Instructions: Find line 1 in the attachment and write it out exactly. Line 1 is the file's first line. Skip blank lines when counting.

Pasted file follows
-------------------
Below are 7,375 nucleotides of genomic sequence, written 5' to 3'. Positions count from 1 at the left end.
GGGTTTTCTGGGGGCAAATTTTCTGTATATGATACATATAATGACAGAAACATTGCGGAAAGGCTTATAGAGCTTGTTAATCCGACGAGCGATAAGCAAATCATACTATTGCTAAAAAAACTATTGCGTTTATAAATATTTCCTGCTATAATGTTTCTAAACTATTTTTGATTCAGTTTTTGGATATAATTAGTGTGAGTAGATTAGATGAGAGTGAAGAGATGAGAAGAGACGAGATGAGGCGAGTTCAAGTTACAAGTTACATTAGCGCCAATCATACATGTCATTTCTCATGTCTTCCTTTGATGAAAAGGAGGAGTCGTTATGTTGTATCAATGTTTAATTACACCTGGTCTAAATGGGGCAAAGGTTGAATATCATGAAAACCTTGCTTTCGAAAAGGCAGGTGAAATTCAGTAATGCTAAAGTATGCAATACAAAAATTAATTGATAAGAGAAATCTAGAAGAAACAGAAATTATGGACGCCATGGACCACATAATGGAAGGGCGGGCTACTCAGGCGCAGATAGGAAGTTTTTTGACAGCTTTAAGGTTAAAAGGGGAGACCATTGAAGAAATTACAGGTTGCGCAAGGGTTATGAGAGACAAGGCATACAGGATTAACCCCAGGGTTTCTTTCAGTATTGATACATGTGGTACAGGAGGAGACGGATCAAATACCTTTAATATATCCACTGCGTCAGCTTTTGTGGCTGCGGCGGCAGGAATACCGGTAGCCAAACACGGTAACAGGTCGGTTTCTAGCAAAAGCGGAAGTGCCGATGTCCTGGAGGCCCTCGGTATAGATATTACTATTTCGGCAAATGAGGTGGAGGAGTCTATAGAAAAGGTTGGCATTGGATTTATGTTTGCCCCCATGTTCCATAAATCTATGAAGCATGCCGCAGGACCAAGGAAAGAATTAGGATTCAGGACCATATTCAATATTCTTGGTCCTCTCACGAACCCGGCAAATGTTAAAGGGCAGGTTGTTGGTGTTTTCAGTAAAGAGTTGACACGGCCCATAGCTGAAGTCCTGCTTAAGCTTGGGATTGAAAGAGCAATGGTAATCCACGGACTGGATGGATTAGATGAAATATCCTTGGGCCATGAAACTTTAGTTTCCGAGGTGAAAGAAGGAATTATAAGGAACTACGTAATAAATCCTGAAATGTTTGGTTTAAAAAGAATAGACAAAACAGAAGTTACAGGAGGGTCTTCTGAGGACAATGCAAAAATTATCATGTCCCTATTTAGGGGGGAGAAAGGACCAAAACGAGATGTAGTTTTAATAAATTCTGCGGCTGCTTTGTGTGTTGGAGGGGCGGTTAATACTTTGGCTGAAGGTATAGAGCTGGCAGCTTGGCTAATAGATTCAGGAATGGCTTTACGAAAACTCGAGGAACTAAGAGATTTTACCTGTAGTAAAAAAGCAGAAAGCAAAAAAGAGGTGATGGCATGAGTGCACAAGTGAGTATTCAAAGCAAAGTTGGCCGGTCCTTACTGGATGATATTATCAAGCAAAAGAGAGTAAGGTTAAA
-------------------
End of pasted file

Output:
Below are 7,375 nucleotides of genomic sequence, written 5' to 3'. Positions count from 1 at the left end.